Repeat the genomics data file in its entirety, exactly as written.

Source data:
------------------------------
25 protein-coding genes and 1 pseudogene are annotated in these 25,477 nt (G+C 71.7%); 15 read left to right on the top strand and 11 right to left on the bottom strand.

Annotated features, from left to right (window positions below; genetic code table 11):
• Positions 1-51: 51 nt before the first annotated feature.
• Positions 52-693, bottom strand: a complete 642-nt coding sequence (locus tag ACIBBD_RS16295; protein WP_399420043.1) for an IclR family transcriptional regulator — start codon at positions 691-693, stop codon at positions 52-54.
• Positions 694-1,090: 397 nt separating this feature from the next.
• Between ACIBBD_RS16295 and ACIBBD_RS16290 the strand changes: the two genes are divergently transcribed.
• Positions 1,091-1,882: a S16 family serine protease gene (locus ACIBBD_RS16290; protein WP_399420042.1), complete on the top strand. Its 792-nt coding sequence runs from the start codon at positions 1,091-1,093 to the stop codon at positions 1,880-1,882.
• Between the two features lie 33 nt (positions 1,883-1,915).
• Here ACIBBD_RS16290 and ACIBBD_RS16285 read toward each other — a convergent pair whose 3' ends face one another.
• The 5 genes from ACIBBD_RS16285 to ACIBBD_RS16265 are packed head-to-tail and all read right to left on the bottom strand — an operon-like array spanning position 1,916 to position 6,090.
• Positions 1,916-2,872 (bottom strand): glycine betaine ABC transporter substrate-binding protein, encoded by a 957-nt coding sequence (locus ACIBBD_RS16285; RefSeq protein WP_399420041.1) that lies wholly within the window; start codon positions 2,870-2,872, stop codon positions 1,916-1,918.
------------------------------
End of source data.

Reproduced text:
25 protein-coding genes and 1 pseudogene are annotated in these 25,477 nt (G+C 71.7%); 15 read left to right on the top strand and 11 right to left on the bottom strand.

Annotated features, from left to right (window positions below; genetic code table 11):
• Positions 1-51: 51 nt before the first annotated feature.
• Positions 52-693, bottom strand: a complete 642-nt coding sequence (locus tag ACIBBD_RS16295; protein WP_399420043.1) for an IclR family transcriptional regulator — start codon at positions 691-693, stop codon at positions 52-54.
• Positions 694-1,090: 397 nt separating this feature from the next.
• Between ACIBBD_RS16295 and ACIBBD_RS16290 the strand changes: the two genes are divergently transcribed.
• Positions 1,091-1,882: a S16 family serine protease gene (locus ACIBBD_RS16290; protein WP_399420042.1), complete on the top strand. Its 792-nt coding sequence runs from the start codon at positions 1,091-1,093 to the stop codon at positions 1,880-1,882.
• Between the two features lie 33 nt (positions 1,883-1,915).
• Here ACIBBD_RS16290 and ACIBBD_RS16285 read toward each other — a convergent pair whose 3' ends face one another.
• The 5 genes from ACIBBD_RS16285 to ACIBBD_RS16265 are packed head-to-tail and all read right to left on the bottom strand — an operon-like array spanning position 1,916 to position 6,090.
• Positions 1,916-2,872 (bottom strand): glycine betaine ABC transporter substrate-binding protein, encoded by a 957-nt coding sequence (locus ACIBBD_RS16285; RefSeq protein WP_399420041.1) that lies wholly within the window; start codon positions 2,870-2,872, stop codon positions 1,916-1,918.